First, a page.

Cardiac rehabilitation refers to a structured program of exercise and education designed to help you return to optimal fitness and function following an event like a heart attack. It's usually provided by a team of specialists in various settings; these healthcare professionals work together to help you improve your functional mobility, decrease risk factors related to your cardiac injury, and help you and your family manage the psychosocial effects that may influence your recovery after a heart attack.
Physical therapists work as members of the cardiac rehabilitation team, helping to evaluate cardiac function, assess impairments that may limit your mobility, and prescribe progressive exercise and physical activity to help you return to your normal lifestyle after a cardiac event.
There are four phases of cardiac rehabilitation. The first phase occurs in the hospital after your cardiac event, and the other three phases occur in a cardiac rehab center or at home, once you've left the hospital.
The initial phase of cardiac rehabilitation occurs soon after your cardiac event. An acute care physical therapist will work closely with your doctors, nurses, and other rehabilitation professionals to help you start to regain your mobility.
If you've had a severe cardiac injury or surgery, such as open heart surgery, your physical therapist may start working with you in the intensive care unit (ICU). Once you no longer require the intensive monitoring and care of the ICU, you may be moved to a cardiac stepdown unit.
The initial goals of phase one cardiac rehabilitation include:
- Assess your mobility and the effects that basic functional mobility has on your cardiovascular system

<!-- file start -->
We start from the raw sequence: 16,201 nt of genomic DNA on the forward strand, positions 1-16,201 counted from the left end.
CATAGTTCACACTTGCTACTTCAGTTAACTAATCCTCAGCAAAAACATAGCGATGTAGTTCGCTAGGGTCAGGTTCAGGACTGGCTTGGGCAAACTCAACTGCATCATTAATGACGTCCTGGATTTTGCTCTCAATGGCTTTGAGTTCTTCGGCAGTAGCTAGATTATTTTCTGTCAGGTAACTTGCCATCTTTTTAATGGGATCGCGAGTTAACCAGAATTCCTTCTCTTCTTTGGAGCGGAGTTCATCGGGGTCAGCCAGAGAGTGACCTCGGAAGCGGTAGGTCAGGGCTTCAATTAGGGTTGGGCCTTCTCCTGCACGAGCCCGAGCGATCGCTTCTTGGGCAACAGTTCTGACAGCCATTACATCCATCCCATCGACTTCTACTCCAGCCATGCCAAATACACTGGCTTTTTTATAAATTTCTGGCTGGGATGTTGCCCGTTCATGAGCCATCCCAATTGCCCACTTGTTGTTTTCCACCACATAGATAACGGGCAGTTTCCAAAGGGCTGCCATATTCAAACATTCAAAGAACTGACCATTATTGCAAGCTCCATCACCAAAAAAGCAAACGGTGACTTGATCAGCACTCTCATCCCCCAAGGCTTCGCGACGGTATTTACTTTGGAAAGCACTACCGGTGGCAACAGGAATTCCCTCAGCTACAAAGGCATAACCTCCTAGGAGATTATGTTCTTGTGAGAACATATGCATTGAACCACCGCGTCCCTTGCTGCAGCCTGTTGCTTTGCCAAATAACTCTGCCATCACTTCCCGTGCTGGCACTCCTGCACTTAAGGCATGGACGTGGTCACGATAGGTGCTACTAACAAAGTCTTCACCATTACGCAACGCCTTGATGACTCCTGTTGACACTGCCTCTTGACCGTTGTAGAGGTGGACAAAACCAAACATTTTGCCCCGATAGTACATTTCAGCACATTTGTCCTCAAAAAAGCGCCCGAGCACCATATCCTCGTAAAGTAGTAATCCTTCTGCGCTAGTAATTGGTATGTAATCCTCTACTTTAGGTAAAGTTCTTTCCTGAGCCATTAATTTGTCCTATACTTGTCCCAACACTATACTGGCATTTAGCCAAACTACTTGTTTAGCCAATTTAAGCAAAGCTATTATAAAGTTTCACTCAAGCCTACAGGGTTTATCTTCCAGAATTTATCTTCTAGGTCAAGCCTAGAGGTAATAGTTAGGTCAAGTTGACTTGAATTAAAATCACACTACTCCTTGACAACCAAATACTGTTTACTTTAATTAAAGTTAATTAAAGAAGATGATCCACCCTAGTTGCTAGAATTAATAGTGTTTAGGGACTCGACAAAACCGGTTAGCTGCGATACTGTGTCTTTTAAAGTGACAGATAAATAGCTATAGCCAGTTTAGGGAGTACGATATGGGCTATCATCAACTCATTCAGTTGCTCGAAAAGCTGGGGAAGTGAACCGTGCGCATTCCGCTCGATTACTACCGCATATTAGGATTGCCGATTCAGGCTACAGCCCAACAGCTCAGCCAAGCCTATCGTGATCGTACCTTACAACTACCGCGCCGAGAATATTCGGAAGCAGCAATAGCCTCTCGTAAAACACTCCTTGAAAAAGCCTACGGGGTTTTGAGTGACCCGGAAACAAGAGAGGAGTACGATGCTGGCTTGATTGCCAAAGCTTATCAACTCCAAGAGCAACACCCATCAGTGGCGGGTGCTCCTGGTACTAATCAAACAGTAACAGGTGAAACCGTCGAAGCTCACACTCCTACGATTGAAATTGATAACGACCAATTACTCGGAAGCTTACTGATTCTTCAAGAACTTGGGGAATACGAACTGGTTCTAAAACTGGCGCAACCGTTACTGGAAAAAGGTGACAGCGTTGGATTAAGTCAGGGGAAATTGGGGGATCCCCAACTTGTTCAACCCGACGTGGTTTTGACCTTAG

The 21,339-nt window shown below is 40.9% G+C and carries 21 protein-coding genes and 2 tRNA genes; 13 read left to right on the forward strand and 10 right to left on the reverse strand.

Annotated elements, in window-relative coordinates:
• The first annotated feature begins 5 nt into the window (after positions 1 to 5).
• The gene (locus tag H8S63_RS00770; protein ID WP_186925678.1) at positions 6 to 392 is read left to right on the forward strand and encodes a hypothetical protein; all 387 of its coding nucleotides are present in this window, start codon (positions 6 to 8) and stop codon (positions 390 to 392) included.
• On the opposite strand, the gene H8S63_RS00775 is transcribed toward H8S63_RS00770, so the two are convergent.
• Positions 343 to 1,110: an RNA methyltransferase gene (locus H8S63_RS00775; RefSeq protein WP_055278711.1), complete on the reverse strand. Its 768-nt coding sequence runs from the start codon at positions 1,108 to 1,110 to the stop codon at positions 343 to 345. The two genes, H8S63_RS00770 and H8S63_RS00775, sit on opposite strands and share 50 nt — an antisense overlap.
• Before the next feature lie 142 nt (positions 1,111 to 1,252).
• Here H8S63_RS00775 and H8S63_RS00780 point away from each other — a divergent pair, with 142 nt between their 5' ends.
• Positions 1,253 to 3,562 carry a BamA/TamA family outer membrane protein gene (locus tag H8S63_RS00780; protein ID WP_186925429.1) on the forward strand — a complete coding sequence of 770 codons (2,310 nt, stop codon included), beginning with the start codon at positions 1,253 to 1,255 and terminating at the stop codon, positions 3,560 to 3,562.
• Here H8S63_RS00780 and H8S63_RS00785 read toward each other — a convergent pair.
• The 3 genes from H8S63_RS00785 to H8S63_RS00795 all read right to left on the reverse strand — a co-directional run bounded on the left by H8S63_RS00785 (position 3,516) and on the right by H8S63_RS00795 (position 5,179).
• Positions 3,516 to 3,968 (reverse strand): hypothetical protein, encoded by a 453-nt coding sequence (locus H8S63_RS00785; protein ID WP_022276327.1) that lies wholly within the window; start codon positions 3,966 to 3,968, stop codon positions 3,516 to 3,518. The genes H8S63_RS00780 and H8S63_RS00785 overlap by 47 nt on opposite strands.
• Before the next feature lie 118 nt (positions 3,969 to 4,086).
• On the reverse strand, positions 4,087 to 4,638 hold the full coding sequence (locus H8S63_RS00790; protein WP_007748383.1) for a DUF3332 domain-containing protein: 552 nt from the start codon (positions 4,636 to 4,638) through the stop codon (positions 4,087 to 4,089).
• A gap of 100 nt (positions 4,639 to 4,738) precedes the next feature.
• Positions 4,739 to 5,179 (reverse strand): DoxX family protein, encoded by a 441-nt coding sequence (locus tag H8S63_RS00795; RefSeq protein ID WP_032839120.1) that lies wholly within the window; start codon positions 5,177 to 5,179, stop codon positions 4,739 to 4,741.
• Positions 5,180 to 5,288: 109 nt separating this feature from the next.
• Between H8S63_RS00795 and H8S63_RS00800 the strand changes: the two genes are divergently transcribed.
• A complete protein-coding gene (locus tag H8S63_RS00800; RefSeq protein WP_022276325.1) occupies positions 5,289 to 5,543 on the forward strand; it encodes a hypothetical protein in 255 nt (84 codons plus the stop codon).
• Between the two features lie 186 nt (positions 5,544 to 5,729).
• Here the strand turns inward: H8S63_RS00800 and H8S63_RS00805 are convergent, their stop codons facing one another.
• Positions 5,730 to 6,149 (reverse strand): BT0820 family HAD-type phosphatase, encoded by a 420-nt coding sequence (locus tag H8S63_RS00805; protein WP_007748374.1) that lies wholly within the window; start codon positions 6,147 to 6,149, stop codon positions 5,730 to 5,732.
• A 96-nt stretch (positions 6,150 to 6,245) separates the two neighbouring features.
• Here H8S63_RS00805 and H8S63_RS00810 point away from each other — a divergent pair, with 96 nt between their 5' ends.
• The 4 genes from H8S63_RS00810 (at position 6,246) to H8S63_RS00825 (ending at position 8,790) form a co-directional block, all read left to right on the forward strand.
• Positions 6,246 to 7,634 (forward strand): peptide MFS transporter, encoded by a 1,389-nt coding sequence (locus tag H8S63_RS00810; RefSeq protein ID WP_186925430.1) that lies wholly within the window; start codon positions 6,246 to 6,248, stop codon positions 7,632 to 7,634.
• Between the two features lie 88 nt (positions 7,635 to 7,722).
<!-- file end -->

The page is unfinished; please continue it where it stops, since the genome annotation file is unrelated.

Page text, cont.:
- Work with doctors, nurses and other therapists to ensure that appropriate discharge planning occurs
- Prescribe safe exercises to help you improve your mobility, and to improve cardiac fitness.
- Address any risk factors that may lead to cardiac events
- Prescribe an appropriate assistive device, like a cane or a walker, to ensure that you are able to move around safely
- Work with you and your family to provide education about your condition and the expected benefits and risks associated with a cardiac rehabilitation program
2. Phase Two: The Subacute Phase
Once you leave the hospital, your cardiac rehabilitation program will continue at an outpatient facility. Phase two of cardiac rehabilitation usually lasts from 3-6 weeks and involves continued monitoring of your cardiac responses to exercise and activity.
Another important aspect of phase two cardiac rehabilitation is education about proper exercise procedures, and about how to self-monitor heart rate and exertion levels during exercise.
Towards the end of phase two, you should be ready to begin more independent exercise and activity.
3. Phase Three: Intensive Outpatient Cardiac Rehabilitation
Phase three of cardiac rehabilitation involves more independent and group exercise. You should be able to monitor your own heart rate, symptomatic response to exercise, and rating of perceived exertion (RPE). Your physical therapist will be present during this phase to help you increase your exercise tolerance, and to monitor any negative changes that may occur during this phase.
As you become more and more independent during phase three of cardiac rehabilitation, your physical therapist can help tailor a program of exercises, including flexibility, strengthening, and aerobic exercise.
4. Phase Four: Independent Ongoing Conditioning
The final phase of cardiac rehabilitation is your own independent and ongoing conditioning. If you have participated fully in the previous phases, then you should have excellent knowledge about your specific condition, risk factors, and strategies to maintain optimal health.
Independent exercise and conditioning is essential to maintaining and preventing possible future cardiac problems. While phase four is an independent maintenance phase, your physical therapist is available to help make changes to your current exercise routine to help you achieve physical fitness and wellness.
An unexpected cardiac event, like a heart attack or open heart surgery, can be a scary and life-altering experience. By working closely with you doctor and rehab team, and by participating fully in the four phases of cardiac rehabilitation, you can increase your chances of returning to optimal health quickly and safely.